Hands of pork bun

Hands of pork bun

Place each bun on a small square of aluminum foil on a steamer tray. Cover with the lid, and let rise 1 hour, until dough springs back when touched with finger. If you don’t have enough room in your steamer, you can cover the remaining buns with a towel.

Bao-a Lugosi's dead, uncooked, uncooked

Bao-a Lugosi's dead, uncooked, uncooked

Steam them over briskly boiling water 10 minutes.
four in a steamer

9 comments to Bah Humbao!

  • Nytefyre

    Dude – fork burn is waaay too literal – it means “roasted on a spit”. It’s called roast pork because it used to be roasted on a spit – which incidentally was the word pressed into service when the Chinese met westerners and saw a “fork” for the first time since the forks looked like miniature versions of their spits. Bao means a package and related to food means something wrapped in dough and (generally) steamed.

  • lambykins

    man, if you made this with tofu, i would probably really love it!!!
    dang meat eaters…….

  • You mentioned in other articles how much you loved pork, so now I’m really craving barbecue. Please, do a recipe for pulled pork sandwiches next!

  • I would. Oh, I would. But my tiny studio apartment has no smoker, no barbecue, and no kitchen ventilator. But someday I will move into a real house, and then watch out!

    Thanks for reading!

  • Libby

    I have now tried my second batch of these. Just a couple of questions:

    1. You mention Sesame Oil in the ingredients, but it is not used in the recipe.

    2. I cannot get 2 cups of flour mixed in after the first raising. Is that ok? (I am an entree cooker, not much of a baker)

    Thanks!

  • Hey Libby,

    first off, thanks for pointing out the sesame oil. I hate recipes that don’t account for the ingredients. I took it out.

    Secondly, I confess I don’t measure these quantities very accurately. To be honest, I don’t even have measuring cups. I use an old cappuccino cup. So just add as much flour as makes it workable, “on the edge of non-sticky.”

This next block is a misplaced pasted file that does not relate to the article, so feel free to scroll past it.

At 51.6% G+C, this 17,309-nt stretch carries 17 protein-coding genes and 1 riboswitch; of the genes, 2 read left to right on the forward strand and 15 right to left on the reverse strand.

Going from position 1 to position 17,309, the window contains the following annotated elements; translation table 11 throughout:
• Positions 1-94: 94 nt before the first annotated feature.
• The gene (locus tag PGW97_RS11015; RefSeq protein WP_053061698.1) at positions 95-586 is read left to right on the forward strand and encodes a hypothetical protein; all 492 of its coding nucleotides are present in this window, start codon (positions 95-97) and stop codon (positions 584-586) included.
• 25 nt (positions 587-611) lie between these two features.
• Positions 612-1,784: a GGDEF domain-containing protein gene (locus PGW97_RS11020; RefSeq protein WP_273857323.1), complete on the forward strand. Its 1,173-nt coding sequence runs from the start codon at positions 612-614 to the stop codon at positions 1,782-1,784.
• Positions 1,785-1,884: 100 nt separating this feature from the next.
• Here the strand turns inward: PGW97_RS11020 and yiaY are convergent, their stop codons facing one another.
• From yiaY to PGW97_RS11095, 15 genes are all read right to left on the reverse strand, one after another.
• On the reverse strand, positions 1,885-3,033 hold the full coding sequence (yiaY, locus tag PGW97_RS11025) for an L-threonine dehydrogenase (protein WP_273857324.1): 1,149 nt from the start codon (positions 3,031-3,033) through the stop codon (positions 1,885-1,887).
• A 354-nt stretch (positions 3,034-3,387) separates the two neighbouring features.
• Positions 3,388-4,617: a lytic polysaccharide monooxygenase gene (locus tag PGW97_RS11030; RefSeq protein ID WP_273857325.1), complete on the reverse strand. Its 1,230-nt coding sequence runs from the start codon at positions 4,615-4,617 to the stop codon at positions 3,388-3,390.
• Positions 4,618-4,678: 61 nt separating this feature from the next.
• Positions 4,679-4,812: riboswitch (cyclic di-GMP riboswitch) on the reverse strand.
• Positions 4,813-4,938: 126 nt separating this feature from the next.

Thirdly, I’m a terrible baker, but these have always worked for me. That’s why I like them. How did yours turn out?

  • Libby

    Awesome. Thanks!

    The first batch (where I added more water when the dough seemed to dry to me) turned out ok. But I did add the sesame oil to the filling mixture and it was pretty good.

    The second batch I used the sesame seed oil in the water/sugar/oil mixture and stuck to the measurements. The bun dough had a better flavor but the texture was something akin to rubber. Tastey rubber, but rubber just the same.

    Do you know if the sesame oil vs. veggie oil makes a difference in the rising? If not, I’m going to stick to the sesame oil but trust my gut on the flour/liquid mixture. I’ll give this a try tomorrow. My friend has a hog roast every year…roasts a hog over a giant pit in his back yard. There is always WAY more meat than people to eat it so I thought these would be a great new way to serve it up and freeze leftovers.

    Thanks again for your input! I totally love this site!!

  • Libby

    “too dry”, not “to dry.” Crap. I even have my degree in the English language.

  • Hmm. I believe that oil in bread dough makes it softer and tastier, but too much will indeed render it ‘rubbery.’ I don’t mind a little bit of rubbery; I prefer these to the enormous exploding blooms of fluffy white dough with a tiny bit of pork inside I get at my local Vietnamese market. But too much and they don’t seem to rise. Myself, I don’t add sesame oil to the dough. A touch with the filling is nice, though.

    Why don’t my friends hold hog roasts?